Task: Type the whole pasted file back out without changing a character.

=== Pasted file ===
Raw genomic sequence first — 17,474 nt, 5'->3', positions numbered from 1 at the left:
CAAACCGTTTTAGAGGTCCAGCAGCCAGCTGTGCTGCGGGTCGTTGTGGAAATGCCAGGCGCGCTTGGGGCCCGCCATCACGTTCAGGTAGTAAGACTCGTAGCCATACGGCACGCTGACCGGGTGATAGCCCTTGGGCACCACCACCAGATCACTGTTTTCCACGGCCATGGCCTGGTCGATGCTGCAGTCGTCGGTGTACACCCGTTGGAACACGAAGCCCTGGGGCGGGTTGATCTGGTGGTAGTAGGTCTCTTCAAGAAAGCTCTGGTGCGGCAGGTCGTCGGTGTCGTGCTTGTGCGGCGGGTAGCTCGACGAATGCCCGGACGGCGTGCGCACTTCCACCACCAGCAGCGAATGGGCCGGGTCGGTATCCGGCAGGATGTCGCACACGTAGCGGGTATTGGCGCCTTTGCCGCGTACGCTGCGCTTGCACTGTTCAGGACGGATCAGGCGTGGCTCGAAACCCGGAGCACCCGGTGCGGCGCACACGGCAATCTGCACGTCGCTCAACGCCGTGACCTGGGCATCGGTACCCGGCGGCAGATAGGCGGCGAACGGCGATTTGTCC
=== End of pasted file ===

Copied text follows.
Raw genomic sequence first — 17,474 nt, 5'->3', positions numbered from 1 at the left:
CAAACCGTTTTAGAGGTCCAGCAGCCAGCTGTGCTGCGGGTCGTTGTGGAAATGCCAGGCGCGCTTGGGGCCCGCCATCACGTTCAGGTAGTAAGACTCGTAGCCATACGGCACGCTGACCGGGTGATAGCCCTTGGGCACCACCACCAGATCACTGTTTTCCACGGCCATGGCCTGGTCGATGCTGCAGTCGTCGGTGTACACCCGTTGGAACACGAAGCCCTGGGGCGGGTTGATCTGGTGGTAGTAGGTCTCTTCAAGAAAGCTCTGGTGCGGCAGGTCGTCGGTGTCGTGCTTGTGCGGCGGGTAGCTCGACGAATGCCCGGACGGCGTGCGCACTTCCACCACCAGCAGCGAATGGGCCGGGTCGGTATCCGGCAGGATGTCGCACACGTAGCGGGTATTGGCGCCTTTGCCGCGTACGCTGCGCTTGCACTGTTCAGGACGGATCAGGCGTGGCTCGAAACCCGGAGCACCCGGTGCGGCGCACACGGCAATCTGCACGTCGCTCAACGCCGTGACCTGGGCATCGGTACCCGGCGGCAGATAGGCGGCGAACGGCGATTTGTCC